Yemeni anti-government protesters carry away a wounded demonstrator in Sanaa March 18, 2011 as more than 30 anti-regime protesters were shot dead and over 100 wounded, medics and witnesses said.
Credit: Ahmad Gharabli

SANAA, Yemen — Yemeni security forces opened fire in a crowd of tens of thousands of anti-government protesters Friday outside Sanaa University in the capital, killing scores and wounding many more.

Doctors at the main hospital said that at least 50 had been killed and more than 100 injured during the attack.

Xinhua reported that children were among the casualties. "The child was hit by a bullet in his head," an eyewitness named Twific al-Yaziday told Xinhua, adding that there were more than 20 others were wounded in heads and necks.

Shooters in plain clothes fired down on the demonstration from rooftops and windows straight after the protesters rose from their noon prayers. The crowd had reportedly stretched for a mile from Sanaa University.

There have been daily anti-government demonstrations in Sanaa and other cities around the country since Egyptian President Hosni Mubarak's ouster on Feb. 11. President Ali Abdullah Saleh has said he will step down when his term ends in 2013 but has vowed to defend his government "with every drop of blood."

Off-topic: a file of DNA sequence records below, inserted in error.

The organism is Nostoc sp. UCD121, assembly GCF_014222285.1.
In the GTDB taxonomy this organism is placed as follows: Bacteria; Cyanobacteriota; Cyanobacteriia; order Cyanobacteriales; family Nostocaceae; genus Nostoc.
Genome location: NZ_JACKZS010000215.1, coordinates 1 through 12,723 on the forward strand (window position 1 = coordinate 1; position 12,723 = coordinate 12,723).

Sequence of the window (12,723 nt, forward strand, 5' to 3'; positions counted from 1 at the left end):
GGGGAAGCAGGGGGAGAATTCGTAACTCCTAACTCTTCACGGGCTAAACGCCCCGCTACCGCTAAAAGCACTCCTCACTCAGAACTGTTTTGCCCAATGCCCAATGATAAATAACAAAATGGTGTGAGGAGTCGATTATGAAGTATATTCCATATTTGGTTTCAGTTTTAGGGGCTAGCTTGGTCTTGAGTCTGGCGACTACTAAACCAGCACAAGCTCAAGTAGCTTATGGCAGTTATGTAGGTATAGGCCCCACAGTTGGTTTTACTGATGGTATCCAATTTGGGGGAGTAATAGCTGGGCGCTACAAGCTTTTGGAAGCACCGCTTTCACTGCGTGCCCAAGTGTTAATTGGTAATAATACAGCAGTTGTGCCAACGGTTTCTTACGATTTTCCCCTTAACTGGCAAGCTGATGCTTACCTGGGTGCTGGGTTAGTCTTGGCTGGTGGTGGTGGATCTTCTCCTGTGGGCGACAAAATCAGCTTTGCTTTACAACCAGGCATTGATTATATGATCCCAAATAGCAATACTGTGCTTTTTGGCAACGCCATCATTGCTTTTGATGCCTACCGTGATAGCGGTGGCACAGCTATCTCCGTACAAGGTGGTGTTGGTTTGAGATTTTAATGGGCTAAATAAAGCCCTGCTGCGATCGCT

Until this week, 29 people had been reported killed in the unrest, according to international human rights groups. Most attacks on protesters had been by plainclothes police, although last week military personnel opened fire to disperse a group of demonstrators trying to bring additional tents into the protest area outside Sanaa University.

Tens of thousands of protesters gathered in cities across Yemen on Friday, from the southern port city of Aden to Hodeida in the west, according to the LA Times.

In Sanaa, activists reported that snipers fired on crowds, and doctors said they had been prevented from attending to the wounded. "The situation is tragic. There are dozens killed and hundreds wounded. We couldn't send relief," said Abdul-Qawi al-Shumeiri, secretary-general of the doctor's syndicate, according to the LA Times.

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